Faust was speaking before the National Oceanic and Atmospheric Administration's (NOAA) annual Arctic Open Water Meeting in Anchorage, March 6th.

Faust went on to say, "ConocoPhillips would take Shell's experience into account, but said there were key differences between their respective Arctic efforts. 

"We're not going to bring up a 30-year-old piece of equipment." 

Used Vessels

Faust was referring to the aged fleet Shell put together, some claim on the cheap, because no new vessels were purpose-built for the Chukchi - Beaufort Seas expedition.

Noble Discoverer IMO 6608608
•  15,296 DWT
•  Built 1966 as freighter Matsushiro Maru. Vessel report shows her loading logs in Olympia, Washington.

•  1972 sold to Hester Shipping Co., Panama renamed Jessica.
•  1974 Renamed Offstar
•  1976 Converted from cargo ship to drill ship at Avondale Yard, New Orleans, renamed Discoverer 511. 

She was cut crosswise in half at the Avondale shipyard in New Orleans and a fifty foot middle section was removed. This was replaced with a sixty foot turntable section. This turntable allowed the drilling rig to keep the same physical orientation while the ship was swiveled so it always pointed into the waves. The center section was held stationary by an arrangement of anchors. Some of the orange buoys attached to the anchors are visible in the pictures. The center of the spool, located below the drilling rig and open to the water, was called the moon pool."   [From 7ony Journal.]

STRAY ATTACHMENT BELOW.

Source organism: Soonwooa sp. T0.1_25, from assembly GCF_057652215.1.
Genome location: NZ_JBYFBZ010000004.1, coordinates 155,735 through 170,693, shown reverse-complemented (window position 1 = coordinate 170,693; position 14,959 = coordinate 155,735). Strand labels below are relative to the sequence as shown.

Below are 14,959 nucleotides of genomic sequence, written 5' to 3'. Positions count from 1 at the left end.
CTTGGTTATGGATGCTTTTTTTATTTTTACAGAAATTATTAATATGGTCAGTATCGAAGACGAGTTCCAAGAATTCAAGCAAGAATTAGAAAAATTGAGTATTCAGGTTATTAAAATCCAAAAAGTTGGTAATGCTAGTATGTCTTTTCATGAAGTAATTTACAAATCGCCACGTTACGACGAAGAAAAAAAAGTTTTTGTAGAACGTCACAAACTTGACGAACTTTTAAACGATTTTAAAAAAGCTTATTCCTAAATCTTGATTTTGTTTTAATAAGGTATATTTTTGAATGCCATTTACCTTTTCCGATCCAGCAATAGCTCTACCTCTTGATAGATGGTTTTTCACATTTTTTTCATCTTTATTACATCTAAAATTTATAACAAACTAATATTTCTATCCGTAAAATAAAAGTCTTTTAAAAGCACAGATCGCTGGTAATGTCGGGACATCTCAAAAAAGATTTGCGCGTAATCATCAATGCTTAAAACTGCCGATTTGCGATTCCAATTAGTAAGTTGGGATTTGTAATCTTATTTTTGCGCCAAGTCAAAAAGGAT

•  2001 Norwegian drilling company Frontier has signed a contract to purchase the drillship Discoverer 511 from Ghana National Petroleum Company for $24 million plus transaction costs. After the takeover, planned for between 29 June and 16 July, the ship will be renamed Frontier Discoverer and will operate in Southeast Asia and Oceania.
•  2007  SINGAPORE -- A contract to reactivate the drillship Frontier Discoverer was awarded by Frontier Drilling (Asia) Pte. Ltd. to Pan-United Marine Ltd. Completion is expected in Second Quarter 2007.  Pan United will fabricate and install a sponson tank, install new accommodations, and refurbish the marine and drilling equipment to ice class requirements.  This refurb included new bridge structure forward.